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Byron Shire
March 29, 2023

Camphor clearing

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In a recent article about Craig Huff he spoke about commercialising the harvest of camphor laurel trees using commercial operators to remove the trees, creating economic activity etc. 

However, if camphor was to be eradicated in Burringbar there would be simply nothing left except bare hills. In the early days of settlement clearing was almost mandatory, being done on a mindless scale; early photos clearly show the devastation – dairy farmers, banana plantations, huge areas for hardwood timber for railway bridges and sleepers, the enormous red cedar and rosewood trees etc – all chopped down and sent to Sydney.

So camphor sprouted up. Like it or not it offers shade, helps stabilise creek banks, slows down growth of noxious weeds under its canopy, and sucks up carbon dioxide. Yes, weeds are a prolific problem in the Northern Rivers, none more so than Singapore daisy, now everywhere, and include lantana, crofton weed, Devil’s fig, all sorts of grasses – the list is endless. The thought of clearing land of camphor, inevitably using large machinery for road and housing development, for more population, to me would be a shame.

Simon Thompson, Burringbar

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  1. Clearing land of camphor using machinery would be futile because it recreates the conditions that caused the camphor to dominate.

    Removing camphor is best achieved by poisoning the trees and leaving them standing. Small native trees underneath whose growth had been suppressed by compounds in the camphor will begin to grow rapidly.

    The carcass of the camphor will slowly break down, first the leaves then the twigs then the small branches, slowly but surely introducing sunlight to the native trees below. By the time the big branches start falling years later they have lost most of their weight, causing minimal damage to the far more substantial natives that have grown up to take the camphor’s place.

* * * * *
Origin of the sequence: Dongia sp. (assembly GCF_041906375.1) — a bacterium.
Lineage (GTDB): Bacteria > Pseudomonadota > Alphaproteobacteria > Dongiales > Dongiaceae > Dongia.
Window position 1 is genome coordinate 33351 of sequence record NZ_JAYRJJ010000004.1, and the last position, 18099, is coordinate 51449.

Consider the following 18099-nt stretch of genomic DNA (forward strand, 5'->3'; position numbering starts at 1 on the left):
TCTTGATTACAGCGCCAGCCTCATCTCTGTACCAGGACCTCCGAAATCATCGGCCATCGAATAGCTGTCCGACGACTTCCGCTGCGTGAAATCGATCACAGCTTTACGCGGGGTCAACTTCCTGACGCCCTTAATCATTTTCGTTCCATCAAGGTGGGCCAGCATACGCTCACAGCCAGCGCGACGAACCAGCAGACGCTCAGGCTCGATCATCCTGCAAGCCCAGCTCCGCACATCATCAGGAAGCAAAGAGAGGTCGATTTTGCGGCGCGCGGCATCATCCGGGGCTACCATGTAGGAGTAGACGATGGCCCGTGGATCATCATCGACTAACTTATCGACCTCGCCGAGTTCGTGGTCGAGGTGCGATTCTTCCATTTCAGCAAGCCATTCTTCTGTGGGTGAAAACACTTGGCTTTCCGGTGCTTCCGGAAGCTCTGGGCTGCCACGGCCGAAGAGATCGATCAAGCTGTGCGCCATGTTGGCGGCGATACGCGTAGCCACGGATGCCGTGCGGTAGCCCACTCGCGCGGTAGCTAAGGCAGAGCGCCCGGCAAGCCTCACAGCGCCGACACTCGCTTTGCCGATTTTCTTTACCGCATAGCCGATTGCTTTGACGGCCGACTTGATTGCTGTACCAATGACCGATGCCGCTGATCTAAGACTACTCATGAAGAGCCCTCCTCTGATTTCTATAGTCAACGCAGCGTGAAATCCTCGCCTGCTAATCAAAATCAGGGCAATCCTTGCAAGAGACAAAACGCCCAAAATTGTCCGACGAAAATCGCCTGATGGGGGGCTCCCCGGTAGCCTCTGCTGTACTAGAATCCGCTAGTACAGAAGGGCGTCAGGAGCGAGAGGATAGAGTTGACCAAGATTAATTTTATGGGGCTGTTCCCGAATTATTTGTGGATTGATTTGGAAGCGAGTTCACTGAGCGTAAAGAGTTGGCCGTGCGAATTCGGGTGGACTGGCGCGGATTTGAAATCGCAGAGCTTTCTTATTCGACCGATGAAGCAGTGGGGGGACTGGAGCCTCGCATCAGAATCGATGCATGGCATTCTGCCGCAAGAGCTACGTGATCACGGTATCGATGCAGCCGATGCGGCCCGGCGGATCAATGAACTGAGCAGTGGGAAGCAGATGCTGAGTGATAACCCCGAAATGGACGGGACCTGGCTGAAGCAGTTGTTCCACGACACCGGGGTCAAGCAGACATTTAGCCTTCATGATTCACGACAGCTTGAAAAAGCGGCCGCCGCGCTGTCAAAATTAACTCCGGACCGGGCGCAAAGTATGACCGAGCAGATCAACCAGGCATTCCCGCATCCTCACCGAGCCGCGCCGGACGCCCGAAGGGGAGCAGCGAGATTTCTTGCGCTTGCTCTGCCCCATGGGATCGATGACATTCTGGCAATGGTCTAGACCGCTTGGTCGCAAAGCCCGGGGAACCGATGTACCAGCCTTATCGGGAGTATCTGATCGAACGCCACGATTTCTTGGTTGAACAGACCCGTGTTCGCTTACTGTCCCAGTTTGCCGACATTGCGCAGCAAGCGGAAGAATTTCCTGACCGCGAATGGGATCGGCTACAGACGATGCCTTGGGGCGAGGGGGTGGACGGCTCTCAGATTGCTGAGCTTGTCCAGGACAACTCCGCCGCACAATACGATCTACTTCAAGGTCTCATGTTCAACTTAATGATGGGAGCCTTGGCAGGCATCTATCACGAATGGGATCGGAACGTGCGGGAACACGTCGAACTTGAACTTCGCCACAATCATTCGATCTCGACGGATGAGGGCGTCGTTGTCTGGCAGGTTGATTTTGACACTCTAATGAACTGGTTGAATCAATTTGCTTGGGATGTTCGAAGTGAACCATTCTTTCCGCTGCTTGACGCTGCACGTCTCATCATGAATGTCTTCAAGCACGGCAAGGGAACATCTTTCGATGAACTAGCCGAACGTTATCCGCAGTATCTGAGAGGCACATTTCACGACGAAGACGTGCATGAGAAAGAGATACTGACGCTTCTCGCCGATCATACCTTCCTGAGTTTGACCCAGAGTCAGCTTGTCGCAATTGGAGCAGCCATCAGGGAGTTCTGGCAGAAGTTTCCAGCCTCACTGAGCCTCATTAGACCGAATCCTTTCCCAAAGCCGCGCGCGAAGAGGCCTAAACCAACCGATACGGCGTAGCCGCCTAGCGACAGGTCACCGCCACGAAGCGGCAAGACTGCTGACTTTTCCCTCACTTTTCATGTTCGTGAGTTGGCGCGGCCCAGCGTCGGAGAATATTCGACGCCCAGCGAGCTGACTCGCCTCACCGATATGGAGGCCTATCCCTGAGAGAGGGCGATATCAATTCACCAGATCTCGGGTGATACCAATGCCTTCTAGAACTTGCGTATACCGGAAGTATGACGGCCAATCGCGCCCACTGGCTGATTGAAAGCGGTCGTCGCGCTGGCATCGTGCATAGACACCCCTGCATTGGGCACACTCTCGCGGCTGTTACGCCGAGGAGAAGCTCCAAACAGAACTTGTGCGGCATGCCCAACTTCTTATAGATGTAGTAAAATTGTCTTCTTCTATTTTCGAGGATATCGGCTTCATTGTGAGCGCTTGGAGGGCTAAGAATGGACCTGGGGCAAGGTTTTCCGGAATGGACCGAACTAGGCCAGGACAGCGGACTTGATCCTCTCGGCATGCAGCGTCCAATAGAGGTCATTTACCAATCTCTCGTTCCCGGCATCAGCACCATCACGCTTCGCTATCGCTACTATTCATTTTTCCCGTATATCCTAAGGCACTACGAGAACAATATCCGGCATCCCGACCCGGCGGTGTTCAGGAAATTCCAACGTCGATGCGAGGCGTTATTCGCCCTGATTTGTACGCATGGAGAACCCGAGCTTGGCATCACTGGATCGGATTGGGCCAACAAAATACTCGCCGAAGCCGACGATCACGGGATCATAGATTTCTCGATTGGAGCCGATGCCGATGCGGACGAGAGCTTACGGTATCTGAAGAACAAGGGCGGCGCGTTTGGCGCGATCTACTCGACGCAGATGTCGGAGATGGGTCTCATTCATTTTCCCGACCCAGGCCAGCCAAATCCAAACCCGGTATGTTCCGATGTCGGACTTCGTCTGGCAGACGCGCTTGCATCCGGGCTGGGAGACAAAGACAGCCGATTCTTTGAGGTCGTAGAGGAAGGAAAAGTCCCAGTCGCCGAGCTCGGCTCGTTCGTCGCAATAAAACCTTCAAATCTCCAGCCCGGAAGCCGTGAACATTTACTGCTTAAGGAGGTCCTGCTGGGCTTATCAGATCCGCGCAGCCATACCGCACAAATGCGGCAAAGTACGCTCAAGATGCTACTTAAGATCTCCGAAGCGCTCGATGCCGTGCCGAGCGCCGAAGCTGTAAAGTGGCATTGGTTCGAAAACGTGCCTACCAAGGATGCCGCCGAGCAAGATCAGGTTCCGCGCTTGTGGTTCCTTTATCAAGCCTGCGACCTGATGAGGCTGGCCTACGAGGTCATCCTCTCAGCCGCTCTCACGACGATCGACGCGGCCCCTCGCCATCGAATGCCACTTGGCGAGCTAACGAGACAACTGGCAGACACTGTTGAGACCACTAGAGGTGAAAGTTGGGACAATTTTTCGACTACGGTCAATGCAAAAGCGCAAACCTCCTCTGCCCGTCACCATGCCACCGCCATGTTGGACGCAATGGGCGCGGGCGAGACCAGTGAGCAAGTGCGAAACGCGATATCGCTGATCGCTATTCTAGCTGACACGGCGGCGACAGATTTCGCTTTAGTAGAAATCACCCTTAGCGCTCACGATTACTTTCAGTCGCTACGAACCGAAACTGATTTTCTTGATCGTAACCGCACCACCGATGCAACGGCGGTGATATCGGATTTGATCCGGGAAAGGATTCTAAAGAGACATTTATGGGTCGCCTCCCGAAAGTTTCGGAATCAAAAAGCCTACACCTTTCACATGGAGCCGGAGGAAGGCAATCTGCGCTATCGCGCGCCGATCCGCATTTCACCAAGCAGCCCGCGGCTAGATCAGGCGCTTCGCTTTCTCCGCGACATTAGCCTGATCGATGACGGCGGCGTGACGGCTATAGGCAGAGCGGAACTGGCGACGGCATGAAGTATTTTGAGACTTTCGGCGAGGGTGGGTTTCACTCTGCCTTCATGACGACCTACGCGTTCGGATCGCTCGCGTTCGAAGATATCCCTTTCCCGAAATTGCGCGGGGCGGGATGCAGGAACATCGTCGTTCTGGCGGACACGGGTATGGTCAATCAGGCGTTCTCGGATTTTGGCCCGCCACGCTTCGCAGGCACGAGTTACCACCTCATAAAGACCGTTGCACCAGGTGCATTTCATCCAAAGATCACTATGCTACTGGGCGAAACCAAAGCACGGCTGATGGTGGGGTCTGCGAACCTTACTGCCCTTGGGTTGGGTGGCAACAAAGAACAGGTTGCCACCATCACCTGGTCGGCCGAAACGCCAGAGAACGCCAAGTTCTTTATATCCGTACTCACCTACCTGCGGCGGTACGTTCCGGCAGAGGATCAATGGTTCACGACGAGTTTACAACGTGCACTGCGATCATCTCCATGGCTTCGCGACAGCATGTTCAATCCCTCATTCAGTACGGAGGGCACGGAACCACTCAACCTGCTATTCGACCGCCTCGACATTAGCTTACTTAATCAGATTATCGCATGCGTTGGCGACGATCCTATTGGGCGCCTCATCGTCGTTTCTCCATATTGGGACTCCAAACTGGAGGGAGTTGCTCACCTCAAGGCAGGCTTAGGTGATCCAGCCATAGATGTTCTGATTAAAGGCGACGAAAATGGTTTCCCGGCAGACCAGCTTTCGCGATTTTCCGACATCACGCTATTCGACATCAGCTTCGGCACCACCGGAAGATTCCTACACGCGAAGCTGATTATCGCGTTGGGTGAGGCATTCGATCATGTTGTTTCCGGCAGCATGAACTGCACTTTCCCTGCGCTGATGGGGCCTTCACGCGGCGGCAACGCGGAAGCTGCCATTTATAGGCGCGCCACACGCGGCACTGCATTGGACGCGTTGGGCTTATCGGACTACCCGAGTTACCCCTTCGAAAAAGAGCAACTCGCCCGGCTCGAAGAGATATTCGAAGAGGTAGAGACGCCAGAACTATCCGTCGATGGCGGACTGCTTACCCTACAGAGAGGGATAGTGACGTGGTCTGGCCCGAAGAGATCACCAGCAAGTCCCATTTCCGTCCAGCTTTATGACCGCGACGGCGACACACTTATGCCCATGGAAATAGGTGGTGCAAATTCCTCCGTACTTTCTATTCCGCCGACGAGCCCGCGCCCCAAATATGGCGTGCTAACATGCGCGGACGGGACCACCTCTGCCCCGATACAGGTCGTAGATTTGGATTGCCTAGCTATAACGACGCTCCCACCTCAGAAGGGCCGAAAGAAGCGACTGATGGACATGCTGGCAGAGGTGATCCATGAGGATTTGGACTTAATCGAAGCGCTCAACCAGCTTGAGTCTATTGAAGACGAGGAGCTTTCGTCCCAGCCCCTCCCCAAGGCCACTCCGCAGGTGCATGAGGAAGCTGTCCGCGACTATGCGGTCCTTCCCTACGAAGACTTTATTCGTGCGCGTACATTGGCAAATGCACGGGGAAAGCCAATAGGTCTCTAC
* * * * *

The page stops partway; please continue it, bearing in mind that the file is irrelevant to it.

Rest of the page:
• Good plan. We have a similar situation with Lancewood turning the soil too alkaline for anything else to grow. Ring barking them and leaving them to stand does indeed work. When they fall down and shatter, makes good firewood.

      • No evidence about lancewood turning soil alkaline, need to reference your info Christian. Anyway bring on camphor removal,continually removing seedlings from under trees. Hopefully removal will be in conjunction with replanting big scrub trees.

        • Pop over to my place and I’ll take you to paddock D3. I have both digital meters and paper indicator strips for soil testing so you can check yourself. I’m sure my neighbours would allow you to run the same tests in their problem areas to confirm. We enjoy a good laugh when concrete treaders try to tell us how the country works.

          • Cause & effect? Lancewood is known & promoted as a species suitable for neutral & mildly alkaline soils.
            Maybe you need to get off the computer for a minute & have a closer look. And site land use history, & pH in the wider area. We enjoy a good laugh when the sovereign pitt st farmers tell us how good they are a farming


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